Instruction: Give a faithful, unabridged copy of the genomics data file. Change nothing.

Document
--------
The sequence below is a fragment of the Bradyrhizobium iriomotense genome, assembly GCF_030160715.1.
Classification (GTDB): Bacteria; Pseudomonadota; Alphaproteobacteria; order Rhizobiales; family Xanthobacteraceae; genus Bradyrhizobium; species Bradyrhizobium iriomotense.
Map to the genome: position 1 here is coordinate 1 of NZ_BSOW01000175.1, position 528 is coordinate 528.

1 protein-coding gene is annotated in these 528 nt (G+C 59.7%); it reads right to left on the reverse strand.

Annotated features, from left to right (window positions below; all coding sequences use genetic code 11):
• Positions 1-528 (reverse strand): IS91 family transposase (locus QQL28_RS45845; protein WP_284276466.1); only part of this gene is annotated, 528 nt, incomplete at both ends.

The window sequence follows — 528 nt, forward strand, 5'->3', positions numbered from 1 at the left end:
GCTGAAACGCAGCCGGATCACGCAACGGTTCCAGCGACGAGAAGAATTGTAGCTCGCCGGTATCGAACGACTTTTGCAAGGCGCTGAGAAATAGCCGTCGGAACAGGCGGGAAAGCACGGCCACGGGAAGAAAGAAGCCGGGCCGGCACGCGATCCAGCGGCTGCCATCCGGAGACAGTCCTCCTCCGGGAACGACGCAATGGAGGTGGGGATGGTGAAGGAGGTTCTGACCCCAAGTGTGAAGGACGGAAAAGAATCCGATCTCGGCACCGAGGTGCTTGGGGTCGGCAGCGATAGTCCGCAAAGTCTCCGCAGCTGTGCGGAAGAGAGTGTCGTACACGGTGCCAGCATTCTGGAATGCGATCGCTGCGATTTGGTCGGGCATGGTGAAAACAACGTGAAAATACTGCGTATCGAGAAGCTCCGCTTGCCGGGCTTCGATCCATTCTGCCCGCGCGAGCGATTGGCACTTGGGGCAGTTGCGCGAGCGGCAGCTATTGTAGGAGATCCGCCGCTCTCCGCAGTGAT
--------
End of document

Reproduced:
The sequence below is a fragment of the Bradyrhizobium iriomotense genome, assembly GCF_030160715.1.
Classification (GTDB): Bacteria; Pseudomonadota; Alphaproteobacteria; order Rhizobiales; family Xanthobacteraceae; genus Bradyrhizobium; species Bradyrhizobium iriomotense.
Map to the genome: position 1 here is coordinate 1 of NZ_BSOW01000175.1, position 528 is coordinate 528.

1 protein-coding gene is annotated in these 528 nt (G+C 59.7%); it reads right to left on the reverse strand.

Annotated features, from left to right (window positions below; all coding sequences use genetic code 11):
• Positions 1-528 (reverse strand): IS91 family transposase (locus QQL28_RS45845; protein WP_284276466.1); only part of this gene is annotated, 528 nt, incomplete at both ends.

The window sequence follows — 528 nt, forward strand, 5'->3', positions numbered from 1 at the left end:
GCTGAAACGCAGCCGGATCACGCAACGGTTCCAGCGACGAGAAGAATTGTAGCTCGCCGGTATCGAACGACTTTTGCAAGGCGCTGAGAAATAGCCGTCGGAACAGGCGGGAAAGCACGGCCACGGGAAGAAAGAAGCCGGGCCGGCACGCGATCCAGCGGCTGCCATCCGGAGACAGTCCTCCTCCGGGAACGACGCAATGGAGGTGGGGATGGTGAAGGAGGTTCTGACCCCAAGTGTGAAGGACGGAAAAGAATCCGATCTCGGCACCGAGGTGCTTGGGGTCGGCAGCGATAGTCCGCAAAGTCTCCGCAGCTGTGCGGAAGAGAGTGTCGTACACGGTGCCAGCATTCTGGAATGCGATCGCTGCGATTTGGTCGGGCATGGTGAAAACAACGTGAAAATACTGCGTATCGAGAAGCTCCGCTTGCCGGGCTTCGATCCATTCTGCCCGCGCGAGCGATTGGCACTTGGGGCAGTTGCGCGAGCGGCAGCTATTGTAGGAGATCCGCCGCTCTCCGCAGTGAT